There is a scene in Inshallah, Football, a documentary film by Ashvin Kumar, in which a student in Kashmir is interviewed about his aspirations. "What will you become," asks the interviewer. "What will I become? If the situation remains like this, I'll become a militant," the youth replies. It is a moment of chilling admission, voicing a sentiment that some Indian filmmakers are keen to expose to a wider audience.
However, as Kumar recently discovered, adding to the debate surrounding the thorny issue of Kashmir can create serious problems, even if the voice that emerges is that of a young boy obsessed with football, but trapped by the unfortunate circumstances of his life.
Inshallah, Football has been awarded an "Adult" certificate by India's Censor Board of Film Certification (CBFC) after initially being banned. The award effectively kills the documentary's chances of securing a TV deal in its home market.
"Documentaries rarely get a theatrical release in India. The multiplex market is pretty much limited to commercial cinema and is tightly controlled. So documentaries really need [exposure on] television to reach a larger audience," he says.
The disputed territory of Kashmir is claimed by both India and Pakistan. Three wars have been fought over the region and its history has largely been defined by violence.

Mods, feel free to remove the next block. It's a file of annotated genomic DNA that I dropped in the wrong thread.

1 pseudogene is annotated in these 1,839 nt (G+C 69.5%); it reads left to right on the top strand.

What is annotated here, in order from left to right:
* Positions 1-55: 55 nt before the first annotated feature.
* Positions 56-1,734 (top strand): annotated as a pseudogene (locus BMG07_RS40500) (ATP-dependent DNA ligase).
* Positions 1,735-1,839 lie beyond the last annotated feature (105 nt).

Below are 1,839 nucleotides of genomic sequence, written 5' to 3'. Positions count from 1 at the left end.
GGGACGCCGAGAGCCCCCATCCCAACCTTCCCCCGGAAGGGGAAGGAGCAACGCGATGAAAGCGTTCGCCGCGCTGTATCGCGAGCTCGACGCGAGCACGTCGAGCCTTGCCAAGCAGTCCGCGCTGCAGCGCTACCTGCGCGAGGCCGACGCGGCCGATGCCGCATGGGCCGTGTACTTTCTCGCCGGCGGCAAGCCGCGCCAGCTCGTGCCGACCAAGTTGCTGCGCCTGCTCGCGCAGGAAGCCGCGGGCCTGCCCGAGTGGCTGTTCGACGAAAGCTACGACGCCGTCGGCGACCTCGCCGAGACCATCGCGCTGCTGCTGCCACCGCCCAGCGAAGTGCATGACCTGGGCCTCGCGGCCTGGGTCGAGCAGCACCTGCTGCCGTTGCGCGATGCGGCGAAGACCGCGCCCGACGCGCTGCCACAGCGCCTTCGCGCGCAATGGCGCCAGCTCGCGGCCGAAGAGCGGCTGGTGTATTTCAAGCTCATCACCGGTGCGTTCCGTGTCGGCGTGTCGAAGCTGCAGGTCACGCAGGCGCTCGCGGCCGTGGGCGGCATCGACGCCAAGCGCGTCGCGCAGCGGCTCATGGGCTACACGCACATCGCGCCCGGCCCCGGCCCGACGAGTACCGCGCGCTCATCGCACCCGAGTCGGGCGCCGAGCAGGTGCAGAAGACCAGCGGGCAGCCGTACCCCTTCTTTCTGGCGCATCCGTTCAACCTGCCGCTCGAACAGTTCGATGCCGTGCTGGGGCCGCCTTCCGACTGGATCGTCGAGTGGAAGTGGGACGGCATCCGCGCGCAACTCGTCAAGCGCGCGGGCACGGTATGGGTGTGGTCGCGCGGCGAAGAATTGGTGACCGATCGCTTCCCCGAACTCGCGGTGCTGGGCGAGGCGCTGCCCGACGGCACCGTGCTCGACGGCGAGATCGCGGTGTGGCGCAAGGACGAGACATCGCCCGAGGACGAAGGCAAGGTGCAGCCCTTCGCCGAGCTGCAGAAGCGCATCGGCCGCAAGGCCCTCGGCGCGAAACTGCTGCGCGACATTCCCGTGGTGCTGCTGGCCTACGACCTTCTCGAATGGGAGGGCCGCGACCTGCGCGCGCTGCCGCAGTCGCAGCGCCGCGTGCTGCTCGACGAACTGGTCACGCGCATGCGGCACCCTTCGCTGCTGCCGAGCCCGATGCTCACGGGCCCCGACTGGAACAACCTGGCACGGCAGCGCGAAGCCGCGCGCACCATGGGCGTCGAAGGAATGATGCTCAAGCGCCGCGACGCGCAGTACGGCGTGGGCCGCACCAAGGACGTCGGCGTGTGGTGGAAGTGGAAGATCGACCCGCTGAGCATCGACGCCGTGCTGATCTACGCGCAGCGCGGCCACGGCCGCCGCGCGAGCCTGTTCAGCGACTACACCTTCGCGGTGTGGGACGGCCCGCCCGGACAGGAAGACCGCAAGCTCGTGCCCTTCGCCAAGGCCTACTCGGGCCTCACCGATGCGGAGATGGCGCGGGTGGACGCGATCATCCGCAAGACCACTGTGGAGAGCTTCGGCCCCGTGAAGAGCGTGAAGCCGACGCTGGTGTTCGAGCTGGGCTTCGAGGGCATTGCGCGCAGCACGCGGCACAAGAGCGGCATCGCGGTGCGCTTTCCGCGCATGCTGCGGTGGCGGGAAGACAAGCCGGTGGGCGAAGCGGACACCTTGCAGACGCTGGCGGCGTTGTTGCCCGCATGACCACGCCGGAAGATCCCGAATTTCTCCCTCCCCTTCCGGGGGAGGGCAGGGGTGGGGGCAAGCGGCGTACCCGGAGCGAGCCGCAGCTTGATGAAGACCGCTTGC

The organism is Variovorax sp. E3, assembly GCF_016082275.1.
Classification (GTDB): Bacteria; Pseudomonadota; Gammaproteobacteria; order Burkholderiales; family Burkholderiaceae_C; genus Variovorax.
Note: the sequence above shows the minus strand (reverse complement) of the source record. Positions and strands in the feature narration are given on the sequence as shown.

Since 2008, however, there have been large-scale protests over incidents such as a land allocation deal involving a local Hindu trust, alleged police cover-ups of the rape and murder of young women, and allegations of human rights violations by security forces. A series of marches have drawn crowds onto the streets.
Last summer, following the killing of a Kashmiri teenager, there were clamours from all quarters - political parties and separatist leaders - to revoke the controversial Armed Forces Special Powers Act that has been in place in Kashmir since 1990.
The act grants additional powers to soldiers in "disturbed areas", who may act under the guarantee of legal immunity. Despite a curfew, demonstrators began a series of protests: these were largely peaceful, though marked by sporadic outbreaks of stone-pelting.
"Kashmir is a complex issue," says Aamir Bashir, an Indian filmmaker who left his native state in 1989, when the armed insurgency set in following disputes over state elections.
Bashir's feature film Harud ('Autumn') tells the story of Rafiq, a young boy growing up in Kashmir, and the grief his family endure as they come to terms with the disappearance of his elder brother. He has yet to submit Harud to the CBFC, although the film has already been picked up for broadcast in the UK by Channel Four.
"So far, many of the films made on Kashmir have been formulaic and of the Bollywood kind. Those films could have been made [almost] anywhere else. It is too simplistic to see Kashmir as a story of good versus evil," says Bashir.
The Man Booker-winning writer and activist Arundhati Roy spoke out passionately about the inalienable rights of the Kashmiris and was subsequently threatened with sedition charges. Since then, India has been divided into two groups: the jingoes and the traitors, a scheme that sounds eerily similar to "with us or against us".